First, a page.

Like most financial options, a reverse mortgage, also known as a Home Equity Conversion Mortgage (HECM), may not be right for everyone or every situation. However, for many seniors facing financial challenges during retirement, a reverse mortgage has proven to be an effective solution.
For those with sufficient equity, a reverse mortgage remains one of the best refinancing options for seniors with an existing mortgage. With a reverse mortgage, borrowers have a choice: they aren’t required to make monthly mortgage payments (only continue paying their property taxes, insurance and maintenance). However, they may continue making payments and pay off the mortgage. This feature provides seniors the financial flexibility to navigate through their retirement years with confidence.
Not surprisingly, many people continue to carry debt, sometimes at high interest rates, into their retirement years. If payments are missed, they may be subjected to rising credit card interest rates. By using a HECM to consolidate debt and eliminate associated monthly payments, seniors may realize these additional debt consolidation benefits:
• Repayment flexibility
• Immediate cash flow relief
• Lower interest rate than most credit cards
A homebuyer that is 62 years of age or older should consider a reverse mortgage to purchase a home as an alternative to traditional financing. With optional monthly mortgage payments, seniors may stop making mortgage payments (as long as they continue paying their property taxes, insurance and home maintenance) if funds are needed for other expenses, providing them greater flexibility.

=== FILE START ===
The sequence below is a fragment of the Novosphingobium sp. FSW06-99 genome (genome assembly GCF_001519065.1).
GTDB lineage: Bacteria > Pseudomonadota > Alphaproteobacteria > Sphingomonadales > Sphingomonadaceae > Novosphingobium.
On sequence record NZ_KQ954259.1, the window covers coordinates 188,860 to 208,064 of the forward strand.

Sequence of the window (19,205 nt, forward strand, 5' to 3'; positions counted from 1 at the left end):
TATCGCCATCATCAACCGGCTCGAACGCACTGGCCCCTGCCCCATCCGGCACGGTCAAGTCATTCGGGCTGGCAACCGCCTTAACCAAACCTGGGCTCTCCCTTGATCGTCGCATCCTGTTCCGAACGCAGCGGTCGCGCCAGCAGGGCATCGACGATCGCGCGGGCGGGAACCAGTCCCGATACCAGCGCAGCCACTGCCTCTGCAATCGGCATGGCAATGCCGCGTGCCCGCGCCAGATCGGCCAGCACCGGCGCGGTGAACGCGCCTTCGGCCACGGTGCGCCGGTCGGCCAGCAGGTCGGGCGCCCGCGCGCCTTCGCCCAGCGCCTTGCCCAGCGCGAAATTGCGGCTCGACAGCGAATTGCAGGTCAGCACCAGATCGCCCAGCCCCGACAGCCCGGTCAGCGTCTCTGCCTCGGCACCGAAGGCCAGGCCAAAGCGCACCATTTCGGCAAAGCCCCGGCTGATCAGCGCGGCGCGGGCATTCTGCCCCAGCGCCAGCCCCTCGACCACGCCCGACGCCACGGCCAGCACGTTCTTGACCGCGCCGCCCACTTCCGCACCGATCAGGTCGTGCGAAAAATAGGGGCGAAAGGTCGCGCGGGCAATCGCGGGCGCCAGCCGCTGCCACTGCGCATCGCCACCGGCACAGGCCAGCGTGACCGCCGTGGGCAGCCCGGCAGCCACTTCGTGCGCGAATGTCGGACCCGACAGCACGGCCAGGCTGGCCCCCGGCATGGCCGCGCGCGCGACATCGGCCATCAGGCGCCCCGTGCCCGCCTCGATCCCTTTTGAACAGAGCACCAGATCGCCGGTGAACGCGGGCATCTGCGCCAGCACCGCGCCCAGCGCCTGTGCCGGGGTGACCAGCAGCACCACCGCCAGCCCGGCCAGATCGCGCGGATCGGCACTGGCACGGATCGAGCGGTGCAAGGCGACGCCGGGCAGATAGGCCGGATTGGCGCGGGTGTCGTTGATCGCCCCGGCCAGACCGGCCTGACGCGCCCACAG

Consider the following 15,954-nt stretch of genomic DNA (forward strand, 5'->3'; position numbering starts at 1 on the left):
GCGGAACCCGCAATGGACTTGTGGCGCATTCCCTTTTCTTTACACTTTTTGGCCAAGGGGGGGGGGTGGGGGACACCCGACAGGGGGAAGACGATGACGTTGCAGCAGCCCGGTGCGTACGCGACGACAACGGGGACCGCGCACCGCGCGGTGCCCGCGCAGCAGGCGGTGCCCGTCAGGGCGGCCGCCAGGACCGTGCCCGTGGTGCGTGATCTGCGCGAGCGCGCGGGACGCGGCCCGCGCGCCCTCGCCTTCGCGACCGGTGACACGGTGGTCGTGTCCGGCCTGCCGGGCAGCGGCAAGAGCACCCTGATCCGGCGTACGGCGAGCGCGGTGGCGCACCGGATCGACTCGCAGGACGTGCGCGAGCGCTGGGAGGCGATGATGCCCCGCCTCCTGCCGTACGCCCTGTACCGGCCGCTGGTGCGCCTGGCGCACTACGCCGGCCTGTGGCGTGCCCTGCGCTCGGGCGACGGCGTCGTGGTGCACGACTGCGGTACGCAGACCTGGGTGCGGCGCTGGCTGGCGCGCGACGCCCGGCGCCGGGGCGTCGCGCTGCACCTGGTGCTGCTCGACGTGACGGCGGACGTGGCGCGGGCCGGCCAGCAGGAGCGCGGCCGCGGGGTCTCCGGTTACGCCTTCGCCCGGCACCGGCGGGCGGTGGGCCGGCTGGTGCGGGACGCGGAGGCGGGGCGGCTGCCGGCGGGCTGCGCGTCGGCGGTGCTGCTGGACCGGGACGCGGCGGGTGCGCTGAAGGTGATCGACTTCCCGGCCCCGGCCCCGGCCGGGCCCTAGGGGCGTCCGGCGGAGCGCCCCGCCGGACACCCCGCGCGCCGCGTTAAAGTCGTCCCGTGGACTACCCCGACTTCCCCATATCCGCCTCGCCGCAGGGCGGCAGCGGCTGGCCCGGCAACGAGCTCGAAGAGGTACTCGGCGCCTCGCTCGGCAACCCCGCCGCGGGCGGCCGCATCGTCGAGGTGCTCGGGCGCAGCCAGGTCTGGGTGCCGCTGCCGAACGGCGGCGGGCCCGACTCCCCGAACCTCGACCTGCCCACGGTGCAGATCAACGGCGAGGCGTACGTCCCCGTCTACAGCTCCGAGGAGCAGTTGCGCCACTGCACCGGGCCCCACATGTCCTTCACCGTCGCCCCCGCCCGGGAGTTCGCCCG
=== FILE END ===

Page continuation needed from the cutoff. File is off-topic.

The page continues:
Utilizing reverse mortgages as a financial planning tool can be a highly effective strategy. Here are some of the ways reverse mortgages are being used today by a growing number of financial professionals:
• Maximizing Social Security benefits by delaying early draw-downs.
• Maximizing 401(k) contributions, employer contributions, and catch-up contributions.
• Reallocating assets by strategically maintaining financial diversification.
• Leveraging assets to fund long-term care policies, maintain life insurance policies, and invest in income-producing instruments.
• Estate planning by funding special needs trusts, gifts and endowments, and generational transfers.
For most retired Americans, their largest “nest egg” is their home. Unfortunately, the equity in that asset is often trapped and does not contribute to much needed monthly cash flow. A reverse mortgage allows homeowners 62 or older to tap into their hard-earned home equity by converting a part of that equity to cash. Loan proceeds can be drawn in lump sums, received monthly, or via a growing line of credit.
It’s a fact: seniors and baby boomers are living longer, and many have not adequately planned for retirement. A reverse mortgage line of credit can provide a critical layer of protection. This option does not require an annual renewal, and grows over time — funds are available when seniors need them most.
Many baby boomers and seniors have lived in their homes for years and are still living with outdated appliances, worn carpet, and non-energy-efficient HVAC systems or windows. Tapping into home equity with a reverse mortgage may be the most efficient way to pay for major maintenance issues, to finance a much needed remodeling project, or begin renovations to accommodate the onset of physical limitations.